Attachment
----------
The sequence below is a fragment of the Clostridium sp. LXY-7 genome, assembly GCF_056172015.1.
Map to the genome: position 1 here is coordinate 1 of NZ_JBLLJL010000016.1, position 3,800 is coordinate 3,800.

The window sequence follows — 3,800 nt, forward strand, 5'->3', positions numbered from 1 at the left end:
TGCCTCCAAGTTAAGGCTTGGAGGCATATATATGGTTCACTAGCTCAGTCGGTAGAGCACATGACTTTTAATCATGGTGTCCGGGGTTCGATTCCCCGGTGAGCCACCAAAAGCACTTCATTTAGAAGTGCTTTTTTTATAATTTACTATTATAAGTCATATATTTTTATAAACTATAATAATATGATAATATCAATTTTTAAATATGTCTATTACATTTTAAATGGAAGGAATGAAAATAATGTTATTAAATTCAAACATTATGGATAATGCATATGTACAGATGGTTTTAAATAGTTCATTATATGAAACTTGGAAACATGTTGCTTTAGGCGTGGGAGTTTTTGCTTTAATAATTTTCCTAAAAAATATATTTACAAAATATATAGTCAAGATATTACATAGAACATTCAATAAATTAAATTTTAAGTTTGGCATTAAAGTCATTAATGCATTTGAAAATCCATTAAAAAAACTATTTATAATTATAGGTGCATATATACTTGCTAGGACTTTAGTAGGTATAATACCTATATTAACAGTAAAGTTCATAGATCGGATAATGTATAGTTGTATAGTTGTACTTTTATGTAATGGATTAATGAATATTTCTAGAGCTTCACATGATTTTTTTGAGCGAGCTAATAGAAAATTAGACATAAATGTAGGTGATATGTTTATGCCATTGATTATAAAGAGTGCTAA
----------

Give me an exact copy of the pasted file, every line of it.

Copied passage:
The sequence below is a fragment of the Clostridium sp. LXY-7 genome, assembly GCF_056172015.1.
Map to the genome: position 1 here is coordinate 1 of NZ_JBLLJL010000016.1, position 3,800 is coordinate 3,800.

The window sequence follows — 3,800 nt, forward strand, 5'->3', positions numbered from 1 at the left end:
TGCCTCCAAGTTAAGGCTTGGAGGCATATATATGGTTCACTAGCTCAGTCGGTAGAGCACATGACTTTTAATCATGGTGTCCGGGGTTCGATTCCCCGGTGAGCCACCAAAAGCACTTCATTTAGAAGTGCTTTTTTTATAATTTACTATTATAAGTCATATATTTTTATAAACTATAATAATATGATAATATCAATTTTTAAATATGTCTATTACATTTTAAATGGAAGGAATGAAAATAATGTTATTAAATTCAAACATTATGGATAATGCATATGTACAGATGGTTTTAAATAGTTCATTATATGAAACTTGGAAACATGTTGCTTTAGGCGTGGGAGTTTTTGCTTTAATAATTTTCCTAAAAAATATATTTACAAAATATATAGTCAAGATATTACATAGAACATTCAATAAATTAAATTTTAAGTTTGGCATTAAAGTCATTAATGCATTTGAAAATCCATTAAAAAAACTATTTATAATTATAGGTGCATATATACTTGCTAGGACTTTAGTAGGTATAATACCTATATTAACAGTAAAGTTCATAGATCGGATAATGTATAGTTGTATAGTTGTACTTTTATGTAATGGATTAATGAATATTTCTAGAGCTTCACATGATTTTTTTGAGCGAGCTAATAGAAAATTAGACATAAATGTAGGTGATATGTTTATGCCATTGATTATAAAGAGTGCTAA